To design an audit policy, complete the following steps:
- Identify the objects that require auditing and the potential security threats.
- Enable the audit policy that records events related to the objects, events, and threats you’ve identified. Indicate whether to track success or failure (or both).
- If necessary, configure auditing for specific files and objects. You must configure auditing on specific objects to audit the following:
- NTFS file or folder access
- Printer access
- Active Directory object access
- Certificate Authority actions
- Registry hive, key, or subkey access
- IIS metabase object access
Although you might be tempted to audit everything, you should audit only those events that are necessary to ensure a secure network. Use the following guidelines when designing auditing.
- Audit only what’s necessary.
- Audit for Success only or Failure only if either one is sufficient to give you the information you need.
- Enable auditing on only the necessary objects. For example, enable auditing on specific files or registry keys rather than enabling auditing on an entire drive or registry hive.
Excessive auditing uses processor cycles and requires disk space for the audit log. In addition, auditing every event increases the number of entries in the log, making it harder to find those things you are looking for.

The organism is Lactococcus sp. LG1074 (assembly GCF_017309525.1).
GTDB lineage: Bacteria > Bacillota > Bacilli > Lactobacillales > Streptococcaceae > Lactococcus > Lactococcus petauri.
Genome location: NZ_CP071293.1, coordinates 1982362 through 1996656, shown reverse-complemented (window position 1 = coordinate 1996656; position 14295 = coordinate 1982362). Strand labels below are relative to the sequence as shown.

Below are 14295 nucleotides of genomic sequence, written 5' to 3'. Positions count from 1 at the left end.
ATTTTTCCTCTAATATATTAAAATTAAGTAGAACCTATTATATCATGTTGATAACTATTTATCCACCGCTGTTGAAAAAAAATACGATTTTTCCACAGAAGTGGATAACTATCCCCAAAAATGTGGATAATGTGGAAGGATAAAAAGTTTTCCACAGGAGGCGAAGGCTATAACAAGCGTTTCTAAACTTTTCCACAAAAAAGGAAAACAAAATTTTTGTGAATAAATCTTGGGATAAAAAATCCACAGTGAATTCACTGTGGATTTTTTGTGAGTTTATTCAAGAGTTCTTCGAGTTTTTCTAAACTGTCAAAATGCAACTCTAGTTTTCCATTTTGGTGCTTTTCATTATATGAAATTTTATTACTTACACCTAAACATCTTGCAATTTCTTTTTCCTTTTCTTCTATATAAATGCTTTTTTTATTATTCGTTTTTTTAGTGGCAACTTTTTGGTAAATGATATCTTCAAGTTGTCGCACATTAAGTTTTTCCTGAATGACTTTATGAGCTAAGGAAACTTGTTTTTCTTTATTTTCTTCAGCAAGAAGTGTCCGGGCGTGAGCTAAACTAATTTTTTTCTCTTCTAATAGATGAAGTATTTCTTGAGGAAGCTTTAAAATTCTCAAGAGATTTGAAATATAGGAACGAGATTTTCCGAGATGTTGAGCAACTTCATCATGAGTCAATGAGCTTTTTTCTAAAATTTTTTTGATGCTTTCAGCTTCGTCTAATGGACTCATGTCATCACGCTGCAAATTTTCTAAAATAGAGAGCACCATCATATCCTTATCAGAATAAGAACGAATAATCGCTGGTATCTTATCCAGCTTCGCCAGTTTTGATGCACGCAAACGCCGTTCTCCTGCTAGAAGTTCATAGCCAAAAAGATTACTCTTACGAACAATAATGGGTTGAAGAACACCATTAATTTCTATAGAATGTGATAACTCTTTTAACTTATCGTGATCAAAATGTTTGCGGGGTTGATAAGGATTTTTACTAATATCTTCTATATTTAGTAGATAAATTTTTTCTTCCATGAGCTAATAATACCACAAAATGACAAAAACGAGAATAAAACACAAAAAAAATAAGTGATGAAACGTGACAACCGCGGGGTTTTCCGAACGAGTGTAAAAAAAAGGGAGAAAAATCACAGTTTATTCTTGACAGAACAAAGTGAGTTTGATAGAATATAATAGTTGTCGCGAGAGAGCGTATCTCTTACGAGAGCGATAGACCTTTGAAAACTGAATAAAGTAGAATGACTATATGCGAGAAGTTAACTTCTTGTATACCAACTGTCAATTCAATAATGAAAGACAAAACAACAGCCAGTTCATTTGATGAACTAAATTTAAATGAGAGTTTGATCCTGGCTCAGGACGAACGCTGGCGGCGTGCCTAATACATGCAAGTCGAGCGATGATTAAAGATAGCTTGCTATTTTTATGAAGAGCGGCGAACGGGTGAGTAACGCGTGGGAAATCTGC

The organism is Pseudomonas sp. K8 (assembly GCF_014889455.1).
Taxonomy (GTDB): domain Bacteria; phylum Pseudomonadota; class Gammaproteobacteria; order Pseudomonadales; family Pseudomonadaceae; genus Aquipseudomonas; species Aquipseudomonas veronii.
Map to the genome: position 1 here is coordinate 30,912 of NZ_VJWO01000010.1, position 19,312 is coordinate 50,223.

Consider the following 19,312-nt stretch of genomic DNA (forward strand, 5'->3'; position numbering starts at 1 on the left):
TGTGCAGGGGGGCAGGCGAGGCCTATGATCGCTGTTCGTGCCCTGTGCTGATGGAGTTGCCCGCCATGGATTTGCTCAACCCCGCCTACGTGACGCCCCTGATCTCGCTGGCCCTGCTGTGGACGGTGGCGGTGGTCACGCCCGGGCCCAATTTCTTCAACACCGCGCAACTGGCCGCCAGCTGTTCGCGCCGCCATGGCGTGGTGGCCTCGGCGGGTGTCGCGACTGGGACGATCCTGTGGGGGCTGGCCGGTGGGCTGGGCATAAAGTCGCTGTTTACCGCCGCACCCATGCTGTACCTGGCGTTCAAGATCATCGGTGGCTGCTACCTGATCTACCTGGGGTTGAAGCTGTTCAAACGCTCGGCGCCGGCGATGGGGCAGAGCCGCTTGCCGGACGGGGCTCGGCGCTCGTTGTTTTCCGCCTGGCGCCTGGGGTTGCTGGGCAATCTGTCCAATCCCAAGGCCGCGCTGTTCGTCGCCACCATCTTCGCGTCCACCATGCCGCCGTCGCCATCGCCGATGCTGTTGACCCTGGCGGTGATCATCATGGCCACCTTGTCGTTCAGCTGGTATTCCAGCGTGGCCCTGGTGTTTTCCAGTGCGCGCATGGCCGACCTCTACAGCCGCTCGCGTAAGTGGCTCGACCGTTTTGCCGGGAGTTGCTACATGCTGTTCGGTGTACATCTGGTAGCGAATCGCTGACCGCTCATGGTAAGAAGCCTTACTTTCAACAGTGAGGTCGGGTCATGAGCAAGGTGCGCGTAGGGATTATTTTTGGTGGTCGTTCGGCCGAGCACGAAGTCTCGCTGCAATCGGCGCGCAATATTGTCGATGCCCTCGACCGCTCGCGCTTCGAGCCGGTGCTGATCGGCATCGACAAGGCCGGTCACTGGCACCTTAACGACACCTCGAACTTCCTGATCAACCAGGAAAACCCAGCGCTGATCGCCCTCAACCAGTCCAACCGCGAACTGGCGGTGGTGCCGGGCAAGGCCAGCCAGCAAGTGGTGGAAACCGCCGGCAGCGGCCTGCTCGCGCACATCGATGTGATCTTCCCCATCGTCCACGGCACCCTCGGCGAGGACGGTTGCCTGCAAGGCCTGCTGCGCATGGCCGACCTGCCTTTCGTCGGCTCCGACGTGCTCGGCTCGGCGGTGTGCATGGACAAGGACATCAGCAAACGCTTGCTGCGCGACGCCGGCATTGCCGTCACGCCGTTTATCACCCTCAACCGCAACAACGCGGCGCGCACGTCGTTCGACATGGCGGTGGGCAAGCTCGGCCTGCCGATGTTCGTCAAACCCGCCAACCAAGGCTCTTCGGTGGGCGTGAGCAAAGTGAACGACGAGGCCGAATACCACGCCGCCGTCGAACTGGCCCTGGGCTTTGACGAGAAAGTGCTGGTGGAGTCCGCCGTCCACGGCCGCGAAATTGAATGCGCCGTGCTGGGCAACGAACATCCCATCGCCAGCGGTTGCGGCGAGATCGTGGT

- Make sure you have modified the audit log size and characteristics so that you are saving the data you want to save where you want it.
- Archive audit logs so you can review past data if you suspect a problem.
- Identify actions that should always be audited. In addition, periodically audit other actions for short periods of time to catch any unforeseen problems.
- Design periodic reviews of audit logs. Auditing is useless if you do not read the logs.
- For investigative and evidentiary reasons, make sure that all pertinent events are getting recorded to the Security log. In addition to tracking the necessary events, make sure your logs are properly configured to save all of the necessary information.
- Use the Event Log policies in Group Policy to configure the Security log size and retention method.
- To preserve all logged actions, configure logs to not overwrite events. When logs are not configured to clear automatically, you must periodically save and clear the logs to make room for additional events.
- Enable the Audit: Shut down system immediately if unable to log security audits security option to prevent the system from being used if the log is full (this setting is also referred to as CrashOnAuditFail).